change to proportional representation. One
of the most interesting examples of this trend is New Zealand.
For over a hundred years, New Zealand used single-member district
plurality elections for its parliament. But
in the 1980s, after a series of election fiascoes in which the party that came
in second place in the polls actually won the majority of parliamentary seats, a
national commission was formed to study the electoral system.
The commission recommended that a public referendum be held on the
electoral system, giving voters a choice between sticking with the plurality
system and changing to a proportional system. After
a long political battle to allow this referendum to take place, it finally
occurred in 1993. Voters approved
changing to a proportional system by 54 percent to 46 percent.
It is perhaps more
significant that agitation for electoral reform is also taking place in Great
Britain, the traditional home of single-member plurality elections.
For years, the Electoral Reform Society and its political allies have
been calling for the abandonment of plurality elections.
The movement gained some important momentum with the election of Tony
Blair and the Labor party in the 1990s. Blair
appointed a commission to study the electoral system and promised a public
referendum on the issue. The
Jenkins commission issued its report in 1998, which called for the adoption of a
new, semiproportional electoral system. At
this writing, because of disagreements within the Labor party, Blair has refused
to make a clear commitment to holding the promised referendum.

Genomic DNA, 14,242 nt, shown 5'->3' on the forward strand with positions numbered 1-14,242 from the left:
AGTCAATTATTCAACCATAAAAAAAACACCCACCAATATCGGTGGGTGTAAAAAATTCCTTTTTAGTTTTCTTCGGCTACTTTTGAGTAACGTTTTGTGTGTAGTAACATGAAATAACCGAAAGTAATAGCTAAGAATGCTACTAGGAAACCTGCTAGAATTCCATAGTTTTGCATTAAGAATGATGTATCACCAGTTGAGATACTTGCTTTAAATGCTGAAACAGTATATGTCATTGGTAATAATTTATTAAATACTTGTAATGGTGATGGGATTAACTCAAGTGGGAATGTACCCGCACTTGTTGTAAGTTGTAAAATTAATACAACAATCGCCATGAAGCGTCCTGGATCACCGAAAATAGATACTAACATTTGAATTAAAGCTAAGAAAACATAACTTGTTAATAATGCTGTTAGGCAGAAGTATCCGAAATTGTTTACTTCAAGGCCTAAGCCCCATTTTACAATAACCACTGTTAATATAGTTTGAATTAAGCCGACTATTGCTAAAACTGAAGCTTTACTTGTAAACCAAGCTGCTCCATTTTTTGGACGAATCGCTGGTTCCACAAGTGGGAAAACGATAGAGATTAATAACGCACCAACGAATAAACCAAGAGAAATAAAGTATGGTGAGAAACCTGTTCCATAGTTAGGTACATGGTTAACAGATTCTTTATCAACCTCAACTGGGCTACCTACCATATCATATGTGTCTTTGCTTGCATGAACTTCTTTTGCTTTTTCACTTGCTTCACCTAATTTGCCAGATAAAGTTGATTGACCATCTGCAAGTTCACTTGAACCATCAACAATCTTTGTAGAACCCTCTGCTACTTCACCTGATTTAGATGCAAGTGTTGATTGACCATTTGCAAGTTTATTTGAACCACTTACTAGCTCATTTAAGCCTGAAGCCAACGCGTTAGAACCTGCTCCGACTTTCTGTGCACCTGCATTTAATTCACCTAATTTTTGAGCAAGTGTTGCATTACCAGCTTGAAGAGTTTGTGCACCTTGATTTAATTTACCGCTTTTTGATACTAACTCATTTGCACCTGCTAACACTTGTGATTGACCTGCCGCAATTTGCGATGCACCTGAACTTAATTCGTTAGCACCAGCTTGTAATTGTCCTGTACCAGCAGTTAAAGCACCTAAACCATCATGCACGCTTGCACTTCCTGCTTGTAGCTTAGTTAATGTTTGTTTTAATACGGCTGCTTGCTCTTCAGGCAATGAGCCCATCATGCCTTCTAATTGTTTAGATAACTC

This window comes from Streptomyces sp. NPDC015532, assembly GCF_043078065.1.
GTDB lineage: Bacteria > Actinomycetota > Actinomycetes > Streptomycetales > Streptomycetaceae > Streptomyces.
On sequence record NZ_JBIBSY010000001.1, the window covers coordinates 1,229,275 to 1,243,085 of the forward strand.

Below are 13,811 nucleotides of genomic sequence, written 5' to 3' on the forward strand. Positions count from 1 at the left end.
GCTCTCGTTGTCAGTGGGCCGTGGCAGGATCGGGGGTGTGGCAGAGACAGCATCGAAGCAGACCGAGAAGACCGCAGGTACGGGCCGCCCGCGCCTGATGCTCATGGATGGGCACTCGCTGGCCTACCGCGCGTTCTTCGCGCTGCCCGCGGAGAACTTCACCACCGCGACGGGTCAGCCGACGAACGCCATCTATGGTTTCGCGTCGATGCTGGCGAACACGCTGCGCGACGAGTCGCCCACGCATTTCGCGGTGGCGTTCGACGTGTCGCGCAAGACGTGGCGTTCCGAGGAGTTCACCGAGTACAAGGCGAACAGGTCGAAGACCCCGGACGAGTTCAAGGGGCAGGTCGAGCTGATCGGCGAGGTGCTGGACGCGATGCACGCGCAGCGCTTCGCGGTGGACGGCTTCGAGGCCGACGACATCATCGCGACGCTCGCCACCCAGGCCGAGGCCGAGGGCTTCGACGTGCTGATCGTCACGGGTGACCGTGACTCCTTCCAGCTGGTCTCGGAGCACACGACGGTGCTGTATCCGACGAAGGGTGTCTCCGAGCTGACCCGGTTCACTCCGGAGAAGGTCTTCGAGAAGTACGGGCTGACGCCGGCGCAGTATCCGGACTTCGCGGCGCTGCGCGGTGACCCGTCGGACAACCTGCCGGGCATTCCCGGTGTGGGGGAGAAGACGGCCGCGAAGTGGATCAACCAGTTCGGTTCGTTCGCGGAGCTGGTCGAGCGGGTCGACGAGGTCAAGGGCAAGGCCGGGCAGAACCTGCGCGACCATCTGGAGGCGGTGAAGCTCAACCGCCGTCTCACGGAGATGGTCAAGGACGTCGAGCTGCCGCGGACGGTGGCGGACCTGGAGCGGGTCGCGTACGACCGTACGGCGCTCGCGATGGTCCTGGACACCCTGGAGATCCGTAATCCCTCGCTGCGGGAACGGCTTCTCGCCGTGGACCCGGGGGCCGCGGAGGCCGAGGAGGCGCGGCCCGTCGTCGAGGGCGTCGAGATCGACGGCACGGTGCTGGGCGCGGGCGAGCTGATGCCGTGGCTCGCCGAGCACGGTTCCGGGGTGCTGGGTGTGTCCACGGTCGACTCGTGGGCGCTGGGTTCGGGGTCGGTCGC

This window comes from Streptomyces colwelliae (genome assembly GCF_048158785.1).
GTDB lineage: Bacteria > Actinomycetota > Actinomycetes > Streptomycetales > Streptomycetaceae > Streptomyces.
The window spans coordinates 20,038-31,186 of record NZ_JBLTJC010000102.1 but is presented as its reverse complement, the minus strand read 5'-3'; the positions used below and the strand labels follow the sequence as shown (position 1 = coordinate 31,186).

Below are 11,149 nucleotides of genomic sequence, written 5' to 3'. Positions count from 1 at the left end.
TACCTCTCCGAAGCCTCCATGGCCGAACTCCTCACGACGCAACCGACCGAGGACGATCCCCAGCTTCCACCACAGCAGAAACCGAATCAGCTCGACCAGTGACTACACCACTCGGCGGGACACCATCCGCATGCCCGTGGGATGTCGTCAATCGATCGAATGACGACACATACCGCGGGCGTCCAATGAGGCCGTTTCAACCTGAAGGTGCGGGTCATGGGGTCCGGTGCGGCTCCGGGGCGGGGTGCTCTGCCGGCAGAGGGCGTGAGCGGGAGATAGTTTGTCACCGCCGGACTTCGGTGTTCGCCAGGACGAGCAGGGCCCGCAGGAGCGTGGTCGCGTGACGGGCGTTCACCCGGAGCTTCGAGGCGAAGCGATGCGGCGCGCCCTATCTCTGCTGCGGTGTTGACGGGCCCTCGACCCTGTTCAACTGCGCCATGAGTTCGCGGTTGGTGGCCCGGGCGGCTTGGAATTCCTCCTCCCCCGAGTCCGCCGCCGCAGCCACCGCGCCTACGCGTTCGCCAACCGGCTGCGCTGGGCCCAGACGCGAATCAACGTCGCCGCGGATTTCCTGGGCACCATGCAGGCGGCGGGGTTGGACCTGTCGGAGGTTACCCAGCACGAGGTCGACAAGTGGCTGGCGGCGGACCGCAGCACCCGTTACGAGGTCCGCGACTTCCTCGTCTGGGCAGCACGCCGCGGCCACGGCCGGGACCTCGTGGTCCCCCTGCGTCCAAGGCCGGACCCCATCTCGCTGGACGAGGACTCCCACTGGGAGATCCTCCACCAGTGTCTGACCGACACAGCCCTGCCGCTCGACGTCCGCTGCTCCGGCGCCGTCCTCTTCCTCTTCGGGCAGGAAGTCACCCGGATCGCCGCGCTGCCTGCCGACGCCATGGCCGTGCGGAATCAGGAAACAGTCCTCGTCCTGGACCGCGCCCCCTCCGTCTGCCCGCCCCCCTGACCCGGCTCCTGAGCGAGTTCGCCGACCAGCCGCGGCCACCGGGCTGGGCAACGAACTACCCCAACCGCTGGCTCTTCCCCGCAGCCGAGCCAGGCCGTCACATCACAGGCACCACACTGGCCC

Public support for PR in Great Britain has varied over time, but it is
clearly substantial. At one of its
highpoints, a poll in the Economist in May of 1997 showed a four to one
majority in favor of switching to proportional representation.
proportional representation has been gaining ground in other elections held in
Great Britain. Both Scotland and
Wales now have their own parliaments, and both decided to reject winner-take-all
elections and use forms of proportional representation to elect officials to
those bodies. And in elections for
representatives to the European community, Britain has now switched to
proportional representation elections. These
developments have been important victories for the PR movement in Great Britain.
movements in the United States and Canada are not as advanced as that of Great
Britain. In Canada, SMP elections
are infamous for producing distorted results, with some parties winning
substantial parts of the vote, but few seats in parliament. This has begun to provoke some discussion about electoral
reform. After the 1997 elections,
for example, several political commentators soundly criticized their electoral
system, and the editors of the national newspaper, The Globe and Mail,
came out in favor of a change to proportional representation elections.
A number of academic books and articles have been published calling for
serious consideration of both proportional and semiproportional electoral
systems. The Reform party has called for a national referendum on the electoral
system, and the New Democratic Party established a study committee to look at
alternatives to single-member plurality elections.
Several organizations have also emerged for the explicit purpose of push
for PR, the most prominent being Fair Vote Canada.
In the United
States, interest in proportional representation has waxed and waned several
times during the last 100 years. The
first wave of interest in this alternative occurred in the early part of the
twentieth century, when PR was adopted and used successfully by two-dozen
cities, including New York, Cincinnati, and Cleveland.
(For an account of this largely forgotten history of PR in the United